Begin at the beginning- Orientation New to College: a nugget to build on Alter time and structure Inclusive of families Normalize cultural shift and feeling the pull from home Include discussion of strengths and resources Expand to include connections to faculty and staff who identify as former FGS Include current and former student and parent perspectives Have key staff, faculty and advisors on hand to encourage relationships Create resources that explain important aspects of Mac without institutional jargon and that draw connections and parallels between home and college

RECOMMENDATIONS
Develop FGS identity based group Continue providing space for discussion and other resources throughout the first year at least Introduce academic and cultural intervention Consider developing peer mentoring capacity based on student feedback Conduct Assessment Conduct campus climate survey and include FGS status in demographics studied Continue and expand assessment related to FGS Expand enrollment statistics Gather qualitative data via motivation interviewing

REFERENCE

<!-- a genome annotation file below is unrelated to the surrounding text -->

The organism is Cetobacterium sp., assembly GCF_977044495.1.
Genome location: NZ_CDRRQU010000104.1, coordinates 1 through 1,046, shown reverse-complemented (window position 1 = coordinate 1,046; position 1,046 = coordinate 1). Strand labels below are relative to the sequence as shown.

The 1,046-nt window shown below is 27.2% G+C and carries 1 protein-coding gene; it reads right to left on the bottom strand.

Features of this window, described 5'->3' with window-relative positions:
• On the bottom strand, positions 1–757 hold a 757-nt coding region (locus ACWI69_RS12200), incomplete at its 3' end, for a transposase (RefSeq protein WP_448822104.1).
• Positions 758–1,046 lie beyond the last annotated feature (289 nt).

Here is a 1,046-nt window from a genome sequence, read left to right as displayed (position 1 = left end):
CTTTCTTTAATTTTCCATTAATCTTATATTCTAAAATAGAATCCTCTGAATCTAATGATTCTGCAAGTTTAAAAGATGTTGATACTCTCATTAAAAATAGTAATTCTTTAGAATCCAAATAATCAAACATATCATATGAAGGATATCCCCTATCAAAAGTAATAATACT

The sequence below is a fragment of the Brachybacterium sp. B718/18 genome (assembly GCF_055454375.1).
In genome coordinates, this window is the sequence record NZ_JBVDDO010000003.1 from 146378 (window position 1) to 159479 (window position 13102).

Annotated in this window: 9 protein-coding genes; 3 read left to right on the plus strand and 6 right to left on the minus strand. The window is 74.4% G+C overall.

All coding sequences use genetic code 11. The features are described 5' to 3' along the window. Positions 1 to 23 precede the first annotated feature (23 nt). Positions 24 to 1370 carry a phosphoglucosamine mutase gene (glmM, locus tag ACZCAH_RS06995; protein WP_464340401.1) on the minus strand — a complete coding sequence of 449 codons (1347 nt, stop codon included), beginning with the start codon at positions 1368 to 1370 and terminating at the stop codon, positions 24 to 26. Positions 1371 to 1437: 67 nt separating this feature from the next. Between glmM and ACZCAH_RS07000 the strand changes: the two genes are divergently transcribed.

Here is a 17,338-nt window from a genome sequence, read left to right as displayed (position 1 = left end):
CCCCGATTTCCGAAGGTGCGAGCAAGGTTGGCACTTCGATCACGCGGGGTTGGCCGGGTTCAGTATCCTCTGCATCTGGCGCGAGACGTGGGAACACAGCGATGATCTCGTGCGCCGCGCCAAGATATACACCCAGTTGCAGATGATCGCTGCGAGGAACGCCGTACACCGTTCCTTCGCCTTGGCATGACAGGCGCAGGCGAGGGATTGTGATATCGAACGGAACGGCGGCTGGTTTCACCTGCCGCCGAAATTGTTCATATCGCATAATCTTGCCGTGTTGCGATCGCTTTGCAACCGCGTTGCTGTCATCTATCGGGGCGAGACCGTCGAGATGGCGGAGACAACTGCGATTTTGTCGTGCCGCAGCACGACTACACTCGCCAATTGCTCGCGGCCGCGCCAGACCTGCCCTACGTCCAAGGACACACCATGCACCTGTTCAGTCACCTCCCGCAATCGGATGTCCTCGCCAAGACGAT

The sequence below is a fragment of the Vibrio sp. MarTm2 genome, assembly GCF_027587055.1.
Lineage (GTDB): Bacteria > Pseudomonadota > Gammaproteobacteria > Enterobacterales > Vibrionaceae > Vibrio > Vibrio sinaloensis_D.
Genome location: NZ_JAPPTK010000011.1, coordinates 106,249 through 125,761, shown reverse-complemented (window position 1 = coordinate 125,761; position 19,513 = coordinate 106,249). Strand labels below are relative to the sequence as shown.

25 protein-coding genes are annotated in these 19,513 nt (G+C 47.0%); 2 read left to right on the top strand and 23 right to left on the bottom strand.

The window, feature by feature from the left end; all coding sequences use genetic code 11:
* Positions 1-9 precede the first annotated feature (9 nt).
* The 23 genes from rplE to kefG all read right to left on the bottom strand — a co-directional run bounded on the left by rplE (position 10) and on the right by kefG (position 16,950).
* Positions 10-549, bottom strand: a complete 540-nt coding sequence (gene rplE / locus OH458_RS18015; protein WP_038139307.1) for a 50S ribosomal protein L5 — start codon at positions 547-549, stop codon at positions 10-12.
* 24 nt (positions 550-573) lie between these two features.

Edwards, K. (2013). Community Learning Model. Unpublished Manuscript Garrison, N. J., & Gardner, D. S. (2012). Assets First Generation College Students Bring to the Higher Education Setting. Online Submission. Kahlenberg, R. (2012). A New Kind of Affirmative Action Can Ensure Diversity. The Chronicle of Higher Education. Retrieved from http://chronicle.com/article/A-New-Kind-of-Affirmative/134840/ Kuh, G. D., Kinzie, J., Schuh, J. H., & Whitt, E. J. (2010). Student success in college: Creating conditions that matter. John Wiley & Sons. Macalester (2012) Macalester College Fact Book. Macalester College. Retrieved from http://www.macalester.edu/ir/private/a_freshretent.pdf Stoll, E. (2012) First-Generation College Students: Navigating the Worlds of School and Home. Journal of College Orientation and Transition, 20(2) Ward, L., Siegel, M. J., & Davenport, Z. (2012). First-generation College Students: Understanding and Improving the Experience from Recruitment to Commencement. Wiley. com.